Humans aren’t the only creatures that kick back and relax in the tropics. Birds that live in tropical areas lead a more leisurely pace of life and use less energy than their cousins in colder climates, new research shows.
Researchers studying bird physiology traveled to Panama where they captured 69 species of tropical birds and measured their basal metabolic rate (BMR), which is the minimum amount of energy they expend at rest, used solely to maintain their bodily functions (such as breathing and heart rate).
They compared the BMRs of the tropical birds to those of 59 species of temperate birds, and found that the tropical birds used 18 percent less energy.
“We found that tropical birds have a slow pace of life which is reflected in how much energy they spend to stay alive,” said team member Joseph Williams of Ohio State University.
These findings, published online this week in the journal Proceedings of the National Academy of Sciences, correspond to other aspects of the birds’ lives, such as their longer life span and slower growth compared to birds living in temperate climates.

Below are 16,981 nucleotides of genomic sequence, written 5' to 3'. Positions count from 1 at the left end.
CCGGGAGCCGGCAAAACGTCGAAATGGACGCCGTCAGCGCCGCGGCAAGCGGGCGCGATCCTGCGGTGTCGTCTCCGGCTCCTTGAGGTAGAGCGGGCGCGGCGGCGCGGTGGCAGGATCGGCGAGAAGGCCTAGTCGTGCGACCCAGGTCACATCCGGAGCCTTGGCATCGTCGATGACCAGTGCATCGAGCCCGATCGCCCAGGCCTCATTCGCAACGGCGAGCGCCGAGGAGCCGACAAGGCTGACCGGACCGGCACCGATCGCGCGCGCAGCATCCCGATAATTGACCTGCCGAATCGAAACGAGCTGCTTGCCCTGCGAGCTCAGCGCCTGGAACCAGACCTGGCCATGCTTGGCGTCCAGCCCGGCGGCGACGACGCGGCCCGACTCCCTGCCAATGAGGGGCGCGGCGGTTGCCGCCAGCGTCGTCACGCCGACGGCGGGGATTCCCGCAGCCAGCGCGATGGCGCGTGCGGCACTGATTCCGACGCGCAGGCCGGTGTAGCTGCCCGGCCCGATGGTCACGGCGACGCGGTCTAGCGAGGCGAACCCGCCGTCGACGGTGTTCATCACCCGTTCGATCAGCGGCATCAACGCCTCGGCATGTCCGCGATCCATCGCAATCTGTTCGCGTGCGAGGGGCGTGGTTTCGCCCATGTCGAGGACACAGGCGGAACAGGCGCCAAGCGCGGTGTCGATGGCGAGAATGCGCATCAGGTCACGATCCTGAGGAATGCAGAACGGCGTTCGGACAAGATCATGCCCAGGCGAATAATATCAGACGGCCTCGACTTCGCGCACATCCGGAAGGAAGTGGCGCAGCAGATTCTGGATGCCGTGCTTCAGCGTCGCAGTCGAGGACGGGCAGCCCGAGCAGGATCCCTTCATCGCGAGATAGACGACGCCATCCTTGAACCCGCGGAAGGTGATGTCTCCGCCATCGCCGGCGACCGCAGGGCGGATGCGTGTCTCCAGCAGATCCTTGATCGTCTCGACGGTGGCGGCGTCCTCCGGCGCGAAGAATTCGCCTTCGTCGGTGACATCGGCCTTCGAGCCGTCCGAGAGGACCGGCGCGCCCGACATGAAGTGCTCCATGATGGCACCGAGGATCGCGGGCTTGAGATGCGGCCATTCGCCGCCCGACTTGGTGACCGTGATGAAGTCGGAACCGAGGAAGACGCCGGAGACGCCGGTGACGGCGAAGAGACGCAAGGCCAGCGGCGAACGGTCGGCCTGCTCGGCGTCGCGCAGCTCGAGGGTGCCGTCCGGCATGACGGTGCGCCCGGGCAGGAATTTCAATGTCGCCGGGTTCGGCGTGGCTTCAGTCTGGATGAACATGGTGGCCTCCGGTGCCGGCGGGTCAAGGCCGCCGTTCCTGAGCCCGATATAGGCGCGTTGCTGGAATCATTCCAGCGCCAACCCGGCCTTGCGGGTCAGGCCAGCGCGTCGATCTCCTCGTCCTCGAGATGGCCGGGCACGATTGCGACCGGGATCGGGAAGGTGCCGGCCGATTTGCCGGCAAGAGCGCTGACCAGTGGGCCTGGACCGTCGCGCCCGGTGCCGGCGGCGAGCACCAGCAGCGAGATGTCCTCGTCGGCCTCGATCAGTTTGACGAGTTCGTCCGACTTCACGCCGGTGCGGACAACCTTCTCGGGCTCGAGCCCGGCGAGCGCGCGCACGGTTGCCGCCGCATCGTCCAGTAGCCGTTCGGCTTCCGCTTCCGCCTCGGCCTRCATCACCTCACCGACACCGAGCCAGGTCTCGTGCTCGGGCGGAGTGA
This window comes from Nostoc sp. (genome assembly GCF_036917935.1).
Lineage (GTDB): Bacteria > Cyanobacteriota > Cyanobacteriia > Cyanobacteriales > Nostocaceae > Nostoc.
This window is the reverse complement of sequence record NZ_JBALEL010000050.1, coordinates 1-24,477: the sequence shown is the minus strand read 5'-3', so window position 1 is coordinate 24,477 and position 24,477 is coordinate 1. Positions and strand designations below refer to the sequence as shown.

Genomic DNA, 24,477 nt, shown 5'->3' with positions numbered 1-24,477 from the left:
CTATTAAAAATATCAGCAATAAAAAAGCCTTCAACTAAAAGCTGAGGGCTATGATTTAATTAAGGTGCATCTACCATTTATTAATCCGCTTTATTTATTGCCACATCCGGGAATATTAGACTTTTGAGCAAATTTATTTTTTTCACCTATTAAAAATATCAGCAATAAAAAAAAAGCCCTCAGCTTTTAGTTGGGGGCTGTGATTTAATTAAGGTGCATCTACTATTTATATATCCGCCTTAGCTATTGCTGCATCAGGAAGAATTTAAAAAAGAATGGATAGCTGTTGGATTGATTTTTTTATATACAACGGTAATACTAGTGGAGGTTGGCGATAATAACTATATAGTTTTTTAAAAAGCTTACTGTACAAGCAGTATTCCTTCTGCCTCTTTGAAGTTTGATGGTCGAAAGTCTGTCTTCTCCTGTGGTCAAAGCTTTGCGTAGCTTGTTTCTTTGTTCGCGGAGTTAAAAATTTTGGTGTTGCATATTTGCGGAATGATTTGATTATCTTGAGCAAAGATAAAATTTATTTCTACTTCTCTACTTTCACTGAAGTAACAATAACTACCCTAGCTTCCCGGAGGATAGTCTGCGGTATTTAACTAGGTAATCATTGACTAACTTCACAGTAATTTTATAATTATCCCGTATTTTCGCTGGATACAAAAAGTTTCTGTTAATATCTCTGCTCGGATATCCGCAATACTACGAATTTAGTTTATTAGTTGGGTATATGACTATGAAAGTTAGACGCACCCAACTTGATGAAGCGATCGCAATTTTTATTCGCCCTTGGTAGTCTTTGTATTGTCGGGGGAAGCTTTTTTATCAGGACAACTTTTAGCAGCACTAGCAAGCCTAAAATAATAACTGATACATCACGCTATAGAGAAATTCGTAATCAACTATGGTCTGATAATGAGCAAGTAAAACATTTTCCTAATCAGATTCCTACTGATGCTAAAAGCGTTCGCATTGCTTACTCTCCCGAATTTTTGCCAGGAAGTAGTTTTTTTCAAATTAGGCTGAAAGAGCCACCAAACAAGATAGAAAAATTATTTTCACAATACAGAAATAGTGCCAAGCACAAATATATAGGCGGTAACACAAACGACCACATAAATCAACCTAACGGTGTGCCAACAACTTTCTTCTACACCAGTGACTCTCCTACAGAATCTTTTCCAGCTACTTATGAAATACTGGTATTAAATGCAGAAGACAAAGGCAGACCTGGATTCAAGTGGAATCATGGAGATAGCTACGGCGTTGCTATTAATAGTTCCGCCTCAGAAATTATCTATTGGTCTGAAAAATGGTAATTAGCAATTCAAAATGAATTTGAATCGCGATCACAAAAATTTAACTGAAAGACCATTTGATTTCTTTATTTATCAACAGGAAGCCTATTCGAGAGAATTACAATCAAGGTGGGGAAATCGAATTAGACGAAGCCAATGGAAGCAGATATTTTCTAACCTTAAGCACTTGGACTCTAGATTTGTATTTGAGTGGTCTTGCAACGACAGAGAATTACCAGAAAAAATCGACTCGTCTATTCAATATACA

The study also tested the BMRs of birds that lived in the tropics for most of the year, but migrated north for the winter. These birds ranked somewhere in the middle, expending less energy than temperate birds, but more than those who lived in the tropics year-round.
“These birds have a tropical lifestyle, even though they come up north to breed,” said Williams. “And that tropical lifestyle is more consistent with a reduced metabolic rate.”
Williams and his colleagues also measured the peak metabolic rate (PMR) of the birds and found that tropical birds have a PMR that is 34 percent lower than temperate birds, meaning their physiology is quite different.
“Tropical birds are unable to create as much heat as temperate species through shivering,” Williams said. “Their bodies are not built for that.”
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